Grocery Store Workers, On the Front Lines Too, Give and Receive Praise

Working in a grocery store today is itself a heroic act, given the stress of getting to work and operating in close quarters as coronavirus continues to spread. Several stores have closed completely in recent weeks after a staff member contracted the disease. Others have held strikes around the country to demand safer working conditions.

Upper West Siders have embraced a nightly ritual at 7 p.m. of clapping for people who put themselves in harm’s way, and that goes beyond the doctors and nurses at hospitals. Everyone who has to go out and put themselves at risk — cops, firefighters, transit and sanitation workers, postal employees and people who work in grocery stores and pharmacies, among others.

To acknowledge the community’s thanks, workers at Trader Joe’s on 93rd and Columbus came out to accept the claps and held signs with appreciation for the community. Thanks to Victor Nicolescu for the photos.

NEWS | 20 comments | permalink
    1. Robert F says:

      That is what the world needs, more clapping.

    2. Erica says:

      I sincerely hope our country changes after this and pays people commensurate with living needs in their respective cities, including benefits and vacation and sick time. I truly hope…

      • rs says:

        Hope is fine but not enough. If you really want to help, and your situation allows it, get a job in a supermarket or equivalent and help organize a union.

        • Old Geezer says:

          If you really want to help, you should go the bank, get a loan, and open your own supermarket. Then you can pay your workers commensurate with their living needs.

    3. Ace says:

      This makes me so happy to be an Upper West Sider. Together we will get through this. Many thanks to our heroic essential workers.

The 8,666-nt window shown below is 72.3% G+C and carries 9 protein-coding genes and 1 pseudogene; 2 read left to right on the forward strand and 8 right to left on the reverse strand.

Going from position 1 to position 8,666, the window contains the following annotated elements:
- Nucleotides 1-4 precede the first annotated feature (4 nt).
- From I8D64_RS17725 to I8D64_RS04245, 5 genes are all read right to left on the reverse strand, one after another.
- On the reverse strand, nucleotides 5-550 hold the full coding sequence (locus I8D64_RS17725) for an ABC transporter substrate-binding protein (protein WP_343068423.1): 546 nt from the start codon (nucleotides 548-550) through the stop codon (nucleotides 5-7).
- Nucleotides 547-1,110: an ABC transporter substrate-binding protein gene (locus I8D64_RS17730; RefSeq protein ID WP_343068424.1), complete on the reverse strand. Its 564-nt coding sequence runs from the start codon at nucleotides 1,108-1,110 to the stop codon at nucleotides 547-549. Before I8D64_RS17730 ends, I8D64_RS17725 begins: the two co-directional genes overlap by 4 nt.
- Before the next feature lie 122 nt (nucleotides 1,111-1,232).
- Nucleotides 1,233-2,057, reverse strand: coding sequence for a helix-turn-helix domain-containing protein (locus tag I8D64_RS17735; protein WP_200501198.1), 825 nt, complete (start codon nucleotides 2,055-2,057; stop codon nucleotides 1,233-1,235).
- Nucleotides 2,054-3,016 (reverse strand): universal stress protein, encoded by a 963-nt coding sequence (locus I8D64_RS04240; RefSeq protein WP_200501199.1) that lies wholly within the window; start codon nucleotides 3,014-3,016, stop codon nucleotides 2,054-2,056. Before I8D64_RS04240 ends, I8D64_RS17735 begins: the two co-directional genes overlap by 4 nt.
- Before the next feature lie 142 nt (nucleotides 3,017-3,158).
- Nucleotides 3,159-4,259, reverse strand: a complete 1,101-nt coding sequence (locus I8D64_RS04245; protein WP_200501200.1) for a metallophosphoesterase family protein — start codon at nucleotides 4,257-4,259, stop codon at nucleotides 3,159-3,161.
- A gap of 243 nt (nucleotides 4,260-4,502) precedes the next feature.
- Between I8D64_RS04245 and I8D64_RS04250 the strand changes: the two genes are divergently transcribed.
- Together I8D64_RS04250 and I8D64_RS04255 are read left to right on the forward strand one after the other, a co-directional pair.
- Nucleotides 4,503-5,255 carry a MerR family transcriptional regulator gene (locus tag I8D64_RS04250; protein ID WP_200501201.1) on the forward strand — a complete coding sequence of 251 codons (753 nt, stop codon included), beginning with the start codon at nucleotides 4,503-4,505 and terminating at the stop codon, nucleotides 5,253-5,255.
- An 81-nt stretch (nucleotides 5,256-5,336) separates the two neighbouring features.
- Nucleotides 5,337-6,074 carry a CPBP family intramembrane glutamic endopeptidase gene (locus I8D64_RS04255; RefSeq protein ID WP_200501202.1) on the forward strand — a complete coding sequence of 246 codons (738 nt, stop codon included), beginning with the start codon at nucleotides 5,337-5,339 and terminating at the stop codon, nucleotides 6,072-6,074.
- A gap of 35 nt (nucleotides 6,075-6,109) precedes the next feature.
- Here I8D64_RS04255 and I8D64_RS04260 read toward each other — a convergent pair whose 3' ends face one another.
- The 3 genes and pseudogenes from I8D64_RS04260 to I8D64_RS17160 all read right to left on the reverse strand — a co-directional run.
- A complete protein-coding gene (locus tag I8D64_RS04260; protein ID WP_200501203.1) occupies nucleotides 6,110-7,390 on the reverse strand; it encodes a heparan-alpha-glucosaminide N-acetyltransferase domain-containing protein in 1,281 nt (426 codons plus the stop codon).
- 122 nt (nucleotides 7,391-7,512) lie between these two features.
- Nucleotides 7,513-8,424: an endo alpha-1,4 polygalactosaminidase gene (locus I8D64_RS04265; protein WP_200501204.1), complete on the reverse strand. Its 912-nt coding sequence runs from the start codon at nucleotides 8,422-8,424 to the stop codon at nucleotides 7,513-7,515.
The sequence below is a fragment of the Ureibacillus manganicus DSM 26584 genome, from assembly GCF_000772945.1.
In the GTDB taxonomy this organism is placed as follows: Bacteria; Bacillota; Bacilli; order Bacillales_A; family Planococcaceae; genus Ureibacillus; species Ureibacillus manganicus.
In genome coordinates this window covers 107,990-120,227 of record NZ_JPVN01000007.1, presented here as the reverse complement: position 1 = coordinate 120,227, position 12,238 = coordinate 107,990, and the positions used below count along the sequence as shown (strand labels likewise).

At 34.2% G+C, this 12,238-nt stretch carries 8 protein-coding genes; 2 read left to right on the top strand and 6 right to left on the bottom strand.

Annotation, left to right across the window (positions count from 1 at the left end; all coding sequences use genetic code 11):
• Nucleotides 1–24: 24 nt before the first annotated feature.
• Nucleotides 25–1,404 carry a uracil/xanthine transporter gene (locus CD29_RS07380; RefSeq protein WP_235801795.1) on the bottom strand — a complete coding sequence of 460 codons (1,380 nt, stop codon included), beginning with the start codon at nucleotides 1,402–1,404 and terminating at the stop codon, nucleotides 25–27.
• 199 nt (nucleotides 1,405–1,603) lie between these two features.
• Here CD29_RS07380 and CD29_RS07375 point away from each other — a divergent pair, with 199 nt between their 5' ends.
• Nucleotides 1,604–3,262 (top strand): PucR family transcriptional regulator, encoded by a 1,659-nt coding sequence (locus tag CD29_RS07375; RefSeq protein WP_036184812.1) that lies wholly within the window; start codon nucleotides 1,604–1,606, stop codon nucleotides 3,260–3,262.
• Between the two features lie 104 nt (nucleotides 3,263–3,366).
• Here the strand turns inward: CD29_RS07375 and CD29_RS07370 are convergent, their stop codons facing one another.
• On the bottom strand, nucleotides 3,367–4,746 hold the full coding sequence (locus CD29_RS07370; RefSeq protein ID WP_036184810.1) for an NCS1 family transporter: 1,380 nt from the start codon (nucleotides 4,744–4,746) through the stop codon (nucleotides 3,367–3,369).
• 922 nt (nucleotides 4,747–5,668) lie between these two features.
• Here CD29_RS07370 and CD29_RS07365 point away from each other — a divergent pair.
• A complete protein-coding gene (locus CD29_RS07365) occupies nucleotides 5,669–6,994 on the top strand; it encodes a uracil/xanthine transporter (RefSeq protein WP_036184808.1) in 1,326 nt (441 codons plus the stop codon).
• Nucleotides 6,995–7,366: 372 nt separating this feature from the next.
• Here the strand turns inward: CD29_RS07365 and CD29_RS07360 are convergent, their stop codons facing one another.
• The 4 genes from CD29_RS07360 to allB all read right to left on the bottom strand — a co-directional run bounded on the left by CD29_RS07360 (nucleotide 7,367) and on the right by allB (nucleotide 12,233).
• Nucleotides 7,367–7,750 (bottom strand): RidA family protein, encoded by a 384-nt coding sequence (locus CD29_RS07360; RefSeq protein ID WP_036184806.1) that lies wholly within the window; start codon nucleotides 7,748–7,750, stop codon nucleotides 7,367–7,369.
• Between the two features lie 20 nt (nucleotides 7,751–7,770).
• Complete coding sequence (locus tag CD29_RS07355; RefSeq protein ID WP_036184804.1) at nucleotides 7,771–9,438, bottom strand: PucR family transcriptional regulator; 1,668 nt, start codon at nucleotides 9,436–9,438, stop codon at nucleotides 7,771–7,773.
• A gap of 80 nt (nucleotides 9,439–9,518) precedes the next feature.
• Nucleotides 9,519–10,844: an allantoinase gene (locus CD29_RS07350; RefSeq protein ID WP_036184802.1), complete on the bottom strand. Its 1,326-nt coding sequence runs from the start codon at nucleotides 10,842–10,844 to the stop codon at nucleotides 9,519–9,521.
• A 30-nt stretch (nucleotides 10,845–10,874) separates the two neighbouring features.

4. Kudos to the workers in our grocery stores. They need help in dealing with the crisis.

      This crisis suggests a different business model needed to keep the workers safe. The worker’s interaction with the public needs to be minimized without affecting the distribution of staples.

      I suggest that customers need to be kept out of the store. Orders should be taken outside or from websites and prepared inside. Pre-defined or grouped packages can be prepared easy purchase outside. A register can be setup on the sidewalk under a tent to dispense the package. A typical package geared towards a customer type could be something like this:

      One Gallon of Milk
      A large container of juice
      A pound of ground beef
      Two pounds of pasta
      Can of tuna
      A head of lettuce
      A loaf of bread
      Snack food

      The workers could work inside a safer environment reducing their risk of getting sick. Compartmentalizing the process can be the key to providing worker safety.

      Amazon has this sort of business model using distribution centers. There will be workers getting sick due to possible social distancing issues inside the store.